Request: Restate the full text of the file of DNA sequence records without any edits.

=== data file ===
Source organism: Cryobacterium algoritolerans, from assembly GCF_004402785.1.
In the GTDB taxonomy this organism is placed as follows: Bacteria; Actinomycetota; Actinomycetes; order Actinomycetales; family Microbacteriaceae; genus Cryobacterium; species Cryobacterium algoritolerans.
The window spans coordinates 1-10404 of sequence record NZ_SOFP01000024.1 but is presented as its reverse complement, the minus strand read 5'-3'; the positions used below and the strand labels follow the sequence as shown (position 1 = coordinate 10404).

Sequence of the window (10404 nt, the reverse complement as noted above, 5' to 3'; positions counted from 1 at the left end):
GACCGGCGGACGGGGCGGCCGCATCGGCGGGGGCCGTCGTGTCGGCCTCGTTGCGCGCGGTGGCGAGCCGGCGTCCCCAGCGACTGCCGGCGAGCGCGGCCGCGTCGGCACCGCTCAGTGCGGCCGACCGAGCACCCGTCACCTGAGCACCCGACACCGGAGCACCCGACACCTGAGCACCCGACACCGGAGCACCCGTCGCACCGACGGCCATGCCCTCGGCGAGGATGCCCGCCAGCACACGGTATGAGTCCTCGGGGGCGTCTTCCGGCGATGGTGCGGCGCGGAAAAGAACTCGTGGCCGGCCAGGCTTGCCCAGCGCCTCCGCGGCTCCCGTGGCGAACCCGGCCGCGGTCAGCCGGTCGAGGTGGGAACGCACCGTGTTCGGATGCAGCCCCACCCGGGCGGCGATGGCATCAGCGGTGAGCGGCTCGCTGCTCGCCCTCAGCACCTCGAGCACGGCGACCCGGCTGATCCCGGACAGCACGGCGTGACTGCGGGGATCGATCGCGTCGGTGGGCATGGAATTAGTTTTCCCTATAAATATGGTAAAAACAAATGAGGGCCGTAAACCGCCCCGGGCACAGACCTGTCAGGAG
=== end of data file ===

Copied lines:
Source organism: Cryobacterium algoritolerans, from assembly GCF_004402785.1.
In the GTDB taxonomy this organism is placed as follows: Bacteria; Actinomycetota; Actinomycetes; order Actinomycetales; family Microbacteriaceae; genus Cryobacterium; species Cryobacterium algoritolerans.
The window spans coordinates 1-10404 of sequence record NZ_SOFP01000024.1 but is presented as its reverse complement, the minus strand read 5'-3'; the positions used below and the strand labels follow the sequence as shown (position 1 = coordinate 10404).

Sequence of the window (10404 nt, the reverse complement as noted above, 5' to 3'; positions counted from 1 at the left end):
GACCGGCGGACGGGGCGGCCGCATCGGCGGGGGCCGTCGTGTCGGCCTCGTTGCGCGCGGTGGCGAGCCGGCGTCCCCAGCGACTGCCGGCGAGCGCGGCCGCGTCGGCACCGCTCAGTGCGGCCGACCGAGCACCCGTCACCTGAGCACCCGACACCGGAGCACCCGACACCTGAGCACCCGACACCGGAGCACCCGTCGCACCGACGGCCATGCCCTCGGCGAGGATGCCCGCCAGCACACGGTATGAGTCCTCGGGGGCGTCTTCCGGCGATGGTGCGGCGCGGAAAAGAACTCGTGGCCGGCCAGGCTTGCCCAGCGCCTCCGCGGCTCCCGTGGCGAACCCGGCCGCGGTCAGCCGGTCGAGGTGGGAACGCACCGTGTTCGGATGCAGCCCCACCCGGGCGGCGATGGCATCAGCGGTGAGCGGCTCGCTGCTCGCCCTCAGCACCTCGAGCACGGCGACCCGGCTGATCCCGGACAGCACGGCGTGACTGCGGGGATCGATCGCGTCGGTGGGCATGGAATTAGTTTTCCCTATAAATATGGTAAAAACAAATGAGGGCCGTAAACCGCCCCGGGCACAGACCTGTCAGGAG